It’s a concerning situation considering how, according to Tuesday’s New York Post, an ex-convict who threatened a drug store owner at knifepoint was not given felony robbery charges because of Bragg’s policymaking.
The Daily Mail’s latest expose sheds light on the wealthy background of Alvin Bragg, who tried to convey a harder past during his campaign as District Attorney.
Alvin Bragg is "trying to score cool points in the hood, but he's not Tupac Shakur. More like Baby Face," according to one NYPD detective who talked with the outlet.
It was revealed that Bragg went to Trinity School, a private school in the Upper West Side of NYC. The accusations of privilege come from the fact Trinity has a tuition rate of $57,000 a year.
Daily Mail mentions a Harvard Chronicle profile of Bragg that addresses his time at Trinity. "Bragg says he enjoyed Trinity, despite occasionally feeling like teachers asked him to be the 'flag-bearer' for his race in a discussion." His usual classroom surroundings were described as "overwhelmingly white."
Contrast that with the January 3 memo from Alvin Bragg. "Growing up in Harlem in the 1980s, I saw every side of the criminal justice system from a young age. Before I was 21 years old, I had a gun pointed at me six times: three by police officers and three by people who were not police officers. I had a knife to my neck, a semi-automatic gun to my head, and a homicide victim on my doorstep."
After Trinity School, Bragg went to Harvard and registered for student government programs there. Bragg’s parents could give Alvin these options because his mother ultimately became dean of academic affairs at Manhattan Community College, while his father was a career activist with the New York Urban League, operating out of the Manhattan area.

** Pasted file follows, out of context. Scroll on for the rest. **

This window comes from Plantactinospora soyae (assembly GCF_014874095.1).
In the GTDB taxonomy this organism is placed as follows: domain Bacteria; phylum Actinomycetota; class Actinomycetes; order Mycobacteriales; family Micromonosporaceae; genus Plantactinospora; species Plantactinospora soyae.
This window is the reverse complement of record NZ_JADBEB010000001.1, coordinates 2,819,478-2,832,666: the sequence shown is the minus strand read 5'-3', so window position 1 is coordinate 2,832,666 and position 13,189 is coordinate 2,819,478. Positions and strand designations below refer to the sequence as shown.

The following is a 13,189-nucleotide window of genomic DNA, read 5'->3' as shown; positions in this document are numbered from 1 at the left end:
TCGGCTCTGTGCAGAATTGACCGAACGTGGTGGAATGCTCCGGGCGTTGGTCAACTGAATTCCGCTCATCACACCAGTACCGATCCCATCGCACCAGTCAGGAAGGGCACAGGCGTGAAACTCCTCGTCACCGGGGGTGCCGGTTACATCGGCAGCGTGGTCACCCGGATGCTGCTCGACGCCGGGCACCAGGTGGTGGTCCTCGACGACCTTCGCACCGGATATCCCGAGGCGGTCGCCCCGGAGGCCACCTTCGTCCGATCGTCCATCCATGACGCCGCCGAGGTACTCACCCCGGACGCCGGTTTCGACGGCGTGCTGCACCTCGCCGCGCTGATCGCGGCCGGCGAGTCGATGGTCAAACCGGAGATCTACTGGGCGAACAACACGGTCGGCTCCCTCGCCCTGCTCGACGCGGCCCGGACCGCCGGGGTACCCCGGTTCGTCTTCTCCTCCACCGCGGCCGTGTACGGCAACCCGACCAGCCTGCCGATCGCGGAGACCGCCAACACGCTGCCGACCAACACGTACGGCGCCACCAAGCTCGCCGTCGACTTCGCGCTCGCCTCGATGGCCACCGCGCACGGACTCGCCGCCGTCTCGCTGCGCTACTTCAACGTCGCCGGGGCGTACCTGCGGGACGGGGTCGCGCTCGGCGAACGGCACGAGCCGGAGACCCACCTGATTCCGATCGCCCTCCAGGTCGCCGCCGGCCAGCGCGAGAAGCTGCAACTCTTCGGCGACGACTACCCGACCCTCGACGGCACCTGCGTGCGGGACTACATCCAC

"He's made his biography his moral compass, making it seem like there's something magic about his life story that gives him the wisdom to establish policies that affect over one million people," a source told Daily Mail. The emphasis on Bragg leveraging his background was a shared observation.
A July 2021 stage piece on Alvin Bragg by The Patch evades the majority of his primary schooling years. To the media, he stressed connections with law enforcement instead.
As for Alvin Bragg’s prosecution policies: The New York Times, New York Post, and The New York Daily News all reported on it within the last week. They include extreme leniency on things like resisting arrest and other non-violent charges. This extends to trespassing cases in several scenarios, as well as burglaries.